Uematsu: Yes, there is a plan to release a CD in that musical direction yet it might come under a different name. Stay tuned!
MC Radio: What is your favorite work in game music, outside your own?
Uematsu: The Super Marios Bros Theme. There aren’t many pieces of music that make people happy like that. It’s kind of like Japan’s national anthem, and it’s helped make things lighter in my country. It would give a real happy feel if it plays when handing out medals at the Olympics.
Anime Boston Blog: Would you come back to Anime Boston if asked?
Uematsu: I would like to come back because I did not get a chance to walk around the city as much. I’d like to come back again and maybe cosplay as… a Chocobo? (laughter) to disguise myself Or I could wear a T-Shirt that says ‘I am not Nobuo Uematsu’ and see if it fools anyone!
MC Radio: Are there any American soundtracks you like, be it videogame or movie?
Uematsu: I liked Jeremy Soule’s work in The Elder Scrolls IV: Oblivion, which we featured at a PRESS START concert. I also really liked Nino Rota, an Italian composer who composed classical music as well as film scores. Recently, I’ve also enjoyed Danny Elfman’s work.
OSV: Do you have any opinion of Joe Hisaishi’s work in the Miyazaki and/or Studio Ghiblifilms?
Uematsu: I haven’t seen many Miyazaki films. I am so certain that they will move me [emotionally]. I think what I want to express through my music is quite similar to what he wants to express through his music. I have not watched them because I am so sure that I will be influenced by his music. If I retire from composing music, perhaps then I will watch the films.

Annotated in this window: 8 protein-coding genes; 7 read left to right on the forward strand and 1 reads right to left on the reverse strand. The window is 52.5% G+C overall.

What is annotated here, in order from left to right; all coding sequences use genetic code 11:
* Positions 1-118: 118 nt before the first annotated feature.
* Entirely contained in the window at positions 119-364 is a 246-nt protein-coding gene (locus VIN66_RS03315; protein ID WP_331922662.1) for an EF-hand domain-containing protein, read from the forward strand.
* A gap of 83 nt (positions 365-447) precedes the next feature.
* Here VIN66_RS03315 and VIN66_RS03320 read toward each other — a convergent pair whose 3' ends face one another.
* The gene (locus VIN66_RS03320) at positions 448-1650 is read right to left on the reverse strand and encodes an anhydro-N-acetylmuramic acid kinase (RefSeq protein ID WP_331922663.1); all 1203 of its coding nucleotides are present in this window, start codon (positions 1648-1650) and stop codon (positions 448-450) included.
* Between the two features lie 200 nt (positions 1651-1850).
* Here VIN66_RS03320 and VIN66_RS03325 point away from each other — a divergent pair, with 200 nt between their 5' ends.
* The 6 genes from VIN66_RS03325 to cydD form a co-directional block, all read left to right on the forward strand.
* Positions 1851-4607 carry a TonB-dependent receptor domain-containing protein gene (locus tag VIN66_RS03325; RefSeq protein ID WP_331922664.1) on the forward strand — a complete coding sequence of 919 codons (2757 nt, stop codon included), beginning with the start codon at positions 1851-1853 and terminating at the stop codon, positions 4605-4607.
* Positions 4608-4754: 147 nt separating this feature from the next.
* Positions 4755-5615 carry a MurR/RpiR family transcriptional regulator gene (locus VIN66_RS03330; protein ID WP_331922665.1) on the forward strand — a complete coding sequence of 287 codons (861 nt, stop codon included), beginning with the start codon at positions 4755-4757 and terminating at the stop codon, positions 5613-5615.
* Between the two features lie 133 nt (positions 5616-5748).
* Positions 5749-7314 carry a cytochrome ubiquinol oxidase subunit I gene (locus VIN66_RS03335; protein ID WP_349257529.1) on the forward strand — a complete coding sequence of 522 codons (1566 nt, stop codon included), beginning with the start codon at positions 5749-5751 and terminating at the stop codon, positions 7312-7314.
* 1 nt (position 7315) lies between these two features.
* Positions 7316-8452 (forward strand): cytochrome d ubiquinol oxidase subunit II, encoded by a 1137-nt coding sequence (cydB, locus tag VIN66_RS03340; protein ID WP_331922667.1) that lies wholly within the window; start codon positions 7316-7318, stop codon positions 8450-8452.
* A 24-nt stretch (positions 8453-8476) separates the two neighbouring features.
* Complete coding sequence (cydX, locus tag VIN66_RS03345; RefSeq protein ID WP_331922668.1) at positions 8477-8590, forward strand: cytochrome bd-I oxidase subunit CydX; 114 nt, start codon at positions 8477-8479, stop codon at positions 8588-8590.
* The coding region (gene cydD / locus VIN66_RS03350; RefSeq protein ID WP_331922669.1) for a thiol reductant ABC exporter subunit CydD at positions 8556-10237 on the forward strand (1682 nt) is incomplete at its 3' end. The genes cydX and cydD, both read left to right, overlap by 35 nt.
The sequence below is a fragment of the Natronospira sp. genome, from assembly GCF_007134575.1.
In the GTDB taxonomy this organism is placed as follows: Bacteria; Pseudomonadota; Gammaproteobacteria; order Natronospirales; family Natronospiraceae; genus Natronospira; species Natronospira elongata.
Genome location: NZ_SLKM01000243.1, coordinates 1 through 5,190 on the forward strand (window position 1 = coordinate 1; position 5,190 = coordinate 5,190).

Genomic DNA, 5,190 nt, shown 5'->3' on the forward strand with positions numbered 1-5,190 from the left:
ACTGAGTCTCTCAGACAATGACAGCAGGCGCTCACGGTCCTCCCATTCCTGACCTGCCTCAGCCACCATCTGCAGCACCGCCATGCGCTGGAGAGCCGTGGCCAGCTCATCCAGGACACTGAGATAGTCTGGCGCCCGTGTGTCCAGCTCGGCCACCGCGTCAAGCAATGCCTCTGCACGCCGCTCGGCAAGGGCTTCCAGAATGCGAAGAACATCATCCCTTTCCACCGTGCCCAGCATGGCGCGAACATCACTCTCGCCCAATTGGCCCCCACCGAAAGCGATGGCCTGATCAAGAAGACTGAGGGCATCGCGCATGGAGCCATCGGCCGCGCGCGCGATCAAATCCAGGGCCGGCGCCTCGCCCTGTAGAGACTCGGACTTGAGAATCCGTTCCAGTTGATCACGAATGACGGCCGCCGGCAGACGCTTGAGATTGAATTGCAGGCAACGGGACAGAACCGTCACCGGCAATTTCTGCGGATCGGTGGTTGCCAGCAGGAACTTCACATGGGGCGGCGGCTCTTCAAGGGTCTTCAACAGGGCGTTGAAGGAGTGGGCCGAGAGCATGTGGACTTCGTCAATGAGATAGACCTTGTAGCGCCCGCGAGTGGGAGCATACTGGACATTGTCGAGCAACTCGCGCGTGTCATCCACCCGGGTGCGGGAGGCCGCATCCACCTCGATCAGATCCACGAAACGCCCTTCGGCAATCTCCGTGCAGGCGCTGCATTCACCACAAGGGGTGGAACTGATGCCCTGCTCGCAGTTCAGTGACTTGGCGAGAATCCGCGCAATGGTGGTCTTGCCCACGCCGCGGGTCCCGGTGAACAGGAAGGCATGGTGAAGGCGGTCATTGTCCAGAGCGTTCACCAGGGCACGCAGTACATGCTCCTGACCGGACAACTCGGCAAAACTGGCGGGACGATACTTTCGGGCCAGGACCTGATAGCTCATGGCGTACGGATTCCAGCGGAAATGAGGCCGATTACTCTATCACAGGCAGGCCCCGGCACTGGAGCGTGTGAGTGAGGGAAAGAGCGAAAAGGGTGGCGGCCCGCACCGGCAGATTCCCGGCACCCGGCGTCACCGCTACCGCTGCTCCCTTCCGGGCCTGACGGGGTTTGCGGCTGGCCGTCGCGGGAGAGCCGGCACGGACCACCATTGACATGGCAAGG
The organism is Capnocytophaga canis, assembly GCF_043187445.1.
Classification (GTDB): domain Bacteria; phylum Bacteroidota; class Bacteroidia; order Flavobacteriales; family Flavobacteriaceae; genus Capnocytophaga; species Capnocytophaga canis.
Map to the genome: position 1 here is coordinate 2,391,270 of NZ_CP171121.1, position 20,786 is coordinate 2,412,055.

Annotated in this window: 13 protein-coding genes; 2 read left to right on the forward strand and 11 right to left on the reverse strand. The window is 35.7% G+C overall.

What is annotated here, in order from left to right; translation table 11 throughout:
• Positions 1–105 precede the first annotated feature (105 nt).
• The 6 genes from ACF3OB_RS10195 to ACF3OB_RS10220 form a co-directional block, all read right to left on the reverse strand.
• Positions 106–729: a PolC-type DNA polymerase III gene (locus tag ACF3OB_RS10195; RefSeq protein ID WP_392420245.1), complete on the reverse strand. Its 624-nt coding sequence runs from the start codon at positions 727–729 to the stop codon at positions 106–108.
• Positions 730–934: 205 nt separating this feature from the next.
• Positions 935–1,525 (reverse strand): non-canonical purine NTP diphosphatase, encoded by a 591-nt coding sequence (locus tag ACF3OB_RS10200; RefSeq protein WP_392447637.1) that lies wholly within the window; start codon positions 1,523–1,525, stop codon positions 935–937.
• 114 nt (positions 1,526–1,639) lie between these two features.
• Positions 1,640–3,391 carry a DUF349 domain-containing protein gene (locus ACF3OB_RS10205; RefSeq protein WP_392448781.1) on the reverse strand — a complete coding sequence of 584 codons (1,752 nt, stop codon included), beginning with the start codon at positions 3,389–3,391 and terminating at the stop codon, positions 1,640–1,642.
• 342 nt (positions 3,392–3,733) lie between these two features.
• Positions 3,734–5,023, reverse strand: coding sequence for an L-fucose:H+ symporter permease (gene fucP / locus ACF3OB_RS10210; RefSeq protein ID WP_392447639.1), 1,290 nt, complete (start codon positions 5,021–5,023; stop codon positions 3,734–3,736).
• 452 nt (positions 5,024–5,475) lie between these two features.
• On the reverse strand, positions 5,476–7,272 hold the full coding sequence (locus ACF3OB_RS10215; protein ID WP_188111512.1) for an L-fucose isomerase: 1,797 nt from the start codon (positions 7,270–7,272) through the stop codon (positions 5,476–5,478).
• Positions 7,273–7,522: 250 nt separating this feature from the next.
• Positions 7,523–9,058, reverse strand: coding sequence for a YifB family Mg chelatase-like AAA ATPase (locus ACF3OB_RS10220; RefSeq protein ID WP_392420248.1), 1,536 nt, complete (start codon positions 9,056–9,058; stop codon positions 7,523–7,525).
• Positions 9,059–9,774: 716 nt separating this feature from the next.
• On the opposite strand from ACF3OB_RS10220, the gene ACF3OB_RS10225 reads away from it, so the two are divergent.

OSV: Regarding your new solo album “10 Short Stories,” we understand that an English version is coming. Can you give us details on this?
Uematsu: The new album “10 Short Stories” is something I’m very excited about. Every song has an illustration that goes with it. The Japanese version comes as a CD with a booklet; currently, the English version is planned for a digital-only [iTunes] release. Ogawa is working with others to produce a website that has the English lyrics and pictures available for you to download. We hope many fans will enjoy it!
OSV: Among the music that’s been written for Final Fantasy XIV, how much of it is “live recording” — orchestra etc — and how much of it is synthesized?
Uematsu: Only one piece was recorded entirely live.
OSV: And that’s the trailer music?
Uematsu: No, the trailer music is all sequenced.
OSV: So just one song is live?
Uematsu: Well, there is some guitar overdub and other instruments against the sequenced/synthesized music.
OSV: When the soundtrack is published, how large will it be? Are we talking two discs, or four discs, or …?